Much remains unknown about omicron, including whether it is more contagious, if it makes people more seriously ill or whether existing vaccines are effective against it.
The head of South Africa's ministerial advisory committee on COVID-19 says there are "promising" signs about the vaccines' ability to protect against the Omicron variant of the coronavirus.
But Professor Barry Schoub warns it is still too soon to know what the threat is like with the new variant only recently identified.
"It's still early days and I think we need to reserve judgment on that. Certainly in this early stage, the news does look to be promising. The great majority of the breakthrough infection, in other words, individuals that have had an infection despite vaccination, is mild. Our hospital surveillance is showing a little bit of an uptick, but certainly nothing as dramatic as we've seen in the previous waves. So it does portend well, but I think it still is early days. You know, we only had this virus around for just over a week, so I think we really need to watch this space."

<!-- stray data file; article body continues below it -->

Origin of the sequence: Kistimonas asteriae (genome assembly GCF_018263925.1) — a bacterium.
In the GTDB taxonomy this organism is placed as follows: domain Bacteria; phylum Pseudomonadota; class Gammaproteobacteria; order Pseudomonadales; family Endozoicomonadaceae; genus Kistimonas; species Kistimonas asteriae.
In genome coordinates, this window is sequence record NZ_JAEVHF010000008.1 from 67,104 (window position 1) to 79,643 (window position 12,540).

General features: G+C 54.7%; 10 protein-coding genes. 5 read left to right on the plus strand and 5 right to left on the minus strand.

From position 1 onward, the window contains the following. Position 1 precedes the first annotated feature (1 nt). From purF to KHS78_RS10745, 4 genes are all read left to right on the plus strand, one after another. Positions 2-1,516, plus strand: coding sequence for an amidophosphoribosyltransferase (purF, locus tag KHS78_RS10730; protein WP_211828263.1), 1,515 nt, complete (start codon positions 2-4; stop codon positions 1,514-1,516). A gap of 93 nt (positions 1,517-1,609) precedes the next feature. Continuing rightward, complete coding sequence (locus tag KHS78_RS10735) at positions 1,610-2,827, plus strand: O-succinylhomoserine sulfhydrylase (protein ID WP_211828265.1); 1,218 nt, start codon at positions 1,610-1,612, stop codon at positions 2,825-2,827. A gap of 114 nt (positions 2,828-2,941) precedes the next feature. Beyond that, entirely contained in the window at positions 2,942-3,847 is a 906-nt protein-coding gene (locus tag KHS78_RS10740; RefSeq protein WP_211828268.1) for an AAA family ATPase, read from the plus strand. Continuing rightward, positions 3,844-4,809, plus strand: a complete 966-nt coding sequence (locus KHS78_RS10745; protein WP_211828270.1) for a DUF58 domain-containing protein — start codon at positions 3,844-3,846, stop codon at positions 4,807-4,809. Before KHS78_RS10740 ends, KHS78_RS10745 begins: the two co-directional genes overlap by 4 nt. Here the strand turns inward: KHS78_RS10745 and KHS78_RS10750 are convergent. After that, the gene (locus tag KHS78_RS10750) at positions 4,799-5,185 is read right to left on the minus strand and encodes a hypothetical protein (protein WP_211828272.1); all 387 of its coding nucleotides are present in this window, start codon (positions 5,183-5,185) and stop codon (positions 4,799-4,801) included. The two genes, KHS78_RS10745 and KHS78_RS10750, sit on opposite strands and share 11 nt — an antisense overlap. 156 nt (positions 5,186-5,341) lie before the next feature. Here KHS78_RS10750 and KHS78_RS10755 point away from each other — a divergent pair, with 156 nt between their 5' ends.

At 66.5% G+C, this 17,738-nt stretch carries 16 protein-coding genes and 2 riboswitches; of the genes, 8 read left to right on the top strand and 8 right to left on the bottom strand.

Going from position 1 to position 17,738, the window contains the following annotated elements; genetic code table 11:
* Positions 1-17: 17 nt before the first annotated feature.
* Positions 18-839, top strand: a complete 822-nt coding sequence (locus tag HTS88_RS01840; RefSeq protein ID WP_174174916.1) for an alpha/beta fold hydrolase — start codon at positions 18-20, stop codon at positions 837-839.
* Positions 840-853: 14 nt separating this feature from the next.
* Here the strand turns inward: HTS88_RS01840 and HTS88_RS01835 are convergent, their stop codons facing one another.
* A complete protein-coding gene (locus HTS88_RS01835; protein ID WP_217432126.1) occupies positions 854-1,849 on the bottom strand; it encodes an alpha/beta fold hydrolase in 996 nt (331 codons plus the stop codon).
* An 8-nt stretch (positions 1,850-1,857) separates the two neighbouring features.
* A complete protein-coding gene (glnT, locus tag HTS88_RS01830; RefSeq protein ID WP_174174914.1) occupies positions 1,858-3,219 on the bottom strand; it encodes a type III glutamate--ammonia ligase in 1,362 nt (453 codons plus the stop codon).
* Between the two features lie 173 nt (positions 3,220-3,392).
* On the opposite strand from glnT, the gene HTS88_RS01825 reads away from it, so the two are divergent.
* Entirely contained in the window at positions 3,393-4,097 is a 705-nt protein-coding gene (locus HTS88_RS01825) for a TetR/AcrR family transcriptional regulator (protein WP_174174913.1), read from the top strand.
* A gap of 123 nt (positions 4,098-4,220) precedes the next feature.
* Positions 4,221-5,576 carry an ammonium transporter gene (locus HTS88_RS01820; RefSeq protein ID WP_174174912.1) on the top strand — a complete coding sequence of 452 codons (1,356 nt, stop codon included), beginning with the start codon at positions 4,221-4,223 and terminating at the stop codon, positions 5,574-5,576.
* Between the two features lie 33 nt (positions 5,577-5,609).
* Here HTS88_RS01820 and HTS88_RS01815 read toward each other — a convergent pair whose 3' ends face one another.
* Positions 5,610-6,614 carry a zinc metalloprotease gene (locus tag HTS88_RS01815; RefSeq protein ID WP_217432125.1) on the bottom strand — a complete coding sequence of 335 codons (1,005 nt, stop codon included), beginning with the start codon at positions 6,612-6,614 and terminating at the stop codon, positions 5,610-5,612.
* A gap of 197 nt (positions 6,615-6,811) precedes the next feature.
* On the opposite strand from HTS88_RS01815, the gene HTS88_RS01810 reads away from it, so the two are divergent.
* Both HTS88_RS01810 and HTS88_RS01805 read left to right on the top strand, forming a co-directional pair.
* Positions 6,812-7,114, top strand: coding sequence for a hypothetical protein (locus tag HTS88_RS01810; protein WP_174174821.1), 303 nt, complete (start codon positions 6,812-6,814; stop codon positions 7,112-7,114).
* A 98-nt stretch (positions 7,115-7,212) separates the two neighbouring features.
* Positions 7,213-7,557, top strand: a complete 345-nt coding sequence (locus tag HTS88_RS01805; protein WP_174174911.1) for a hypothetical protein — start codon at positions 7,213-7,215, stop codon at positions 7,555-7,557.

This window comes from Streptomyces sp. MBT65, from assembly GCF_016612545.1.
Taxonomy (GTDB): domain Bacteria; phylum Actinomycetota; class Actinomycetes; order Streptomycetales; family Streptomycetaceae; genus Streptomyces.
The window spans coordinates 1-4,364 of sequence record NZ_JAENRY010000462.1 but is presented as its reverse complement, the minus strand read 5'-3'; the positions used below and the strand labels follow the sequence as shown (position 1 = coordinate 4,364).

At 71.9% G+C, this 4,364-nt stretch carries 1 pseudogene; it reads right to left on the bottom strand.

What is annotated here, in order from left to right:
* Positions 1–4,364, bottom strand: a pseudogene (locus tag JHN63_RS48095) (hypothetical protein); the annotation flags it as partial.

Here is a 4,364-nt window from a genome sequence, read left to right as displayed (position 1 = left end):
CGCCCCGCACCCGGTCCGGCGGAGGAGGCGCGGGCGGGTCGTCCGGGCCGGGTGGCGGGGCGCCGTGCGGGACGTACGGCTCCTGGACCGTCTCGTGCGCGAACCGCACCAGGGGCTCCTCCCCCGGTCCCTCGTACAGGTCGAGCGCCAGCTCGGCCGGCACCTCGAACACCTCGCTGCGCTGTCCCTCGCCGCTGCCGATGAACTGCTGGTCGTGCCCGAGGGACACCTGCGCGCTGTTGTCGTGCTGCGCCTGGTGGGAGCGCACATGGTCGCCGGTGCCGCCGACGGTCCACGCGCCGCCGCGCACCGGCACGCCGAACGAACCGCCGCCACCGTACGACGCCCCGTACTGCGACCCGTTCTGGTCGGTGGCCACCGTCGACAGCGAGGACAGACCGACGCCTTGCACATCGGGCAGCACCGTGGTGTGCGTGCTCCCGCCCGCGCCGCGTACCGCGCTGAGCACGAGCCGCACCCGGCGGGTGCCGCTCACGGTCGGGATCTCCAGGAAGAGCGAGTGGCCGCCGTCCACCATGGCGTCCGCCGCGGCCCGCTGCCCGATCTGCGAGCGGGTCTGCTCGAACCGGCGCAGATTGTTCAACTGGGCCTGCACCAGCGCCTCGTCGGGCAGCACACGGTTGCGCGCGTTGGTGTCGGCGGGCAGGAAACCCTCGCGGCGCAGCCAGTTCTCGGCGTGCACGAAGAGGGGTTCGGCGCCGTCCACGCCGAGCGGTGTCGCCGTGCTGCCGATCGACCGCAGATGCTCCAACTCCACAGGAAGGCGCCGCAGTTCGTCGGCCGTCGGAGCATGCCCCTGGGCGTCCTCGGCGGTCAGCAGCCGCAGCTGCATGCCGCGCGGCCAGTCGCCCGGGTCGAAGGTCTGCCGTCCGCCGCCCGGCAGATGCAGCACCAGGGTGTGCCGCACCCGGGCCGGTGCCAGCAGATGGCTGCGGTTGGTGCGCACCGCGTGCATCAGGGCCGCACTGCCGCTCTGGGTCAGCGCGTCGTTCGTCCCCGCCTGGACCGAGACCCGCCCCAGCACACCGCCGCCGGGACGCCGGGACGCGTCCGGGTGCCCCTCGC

Scientists in South Africa and around the world are performing genetic sequencing of omicron samples to learn more about it.
Cameroonian virologist and Africa C-D-C director Dr. John Nkengasong says he is "concerned" about the situation in South Africa, where omicron has now become the dominant variant of the virus.
"We are definitely very concerned with the situation in southern Africa and South Africa in particular... we saw the numbers that I discussed with you. But we are not worried that conditions, the situation cannot be managed. Remember, this will be the fourth wave that we are going through on the continent so we have become at least more prepared to deal with this wave."
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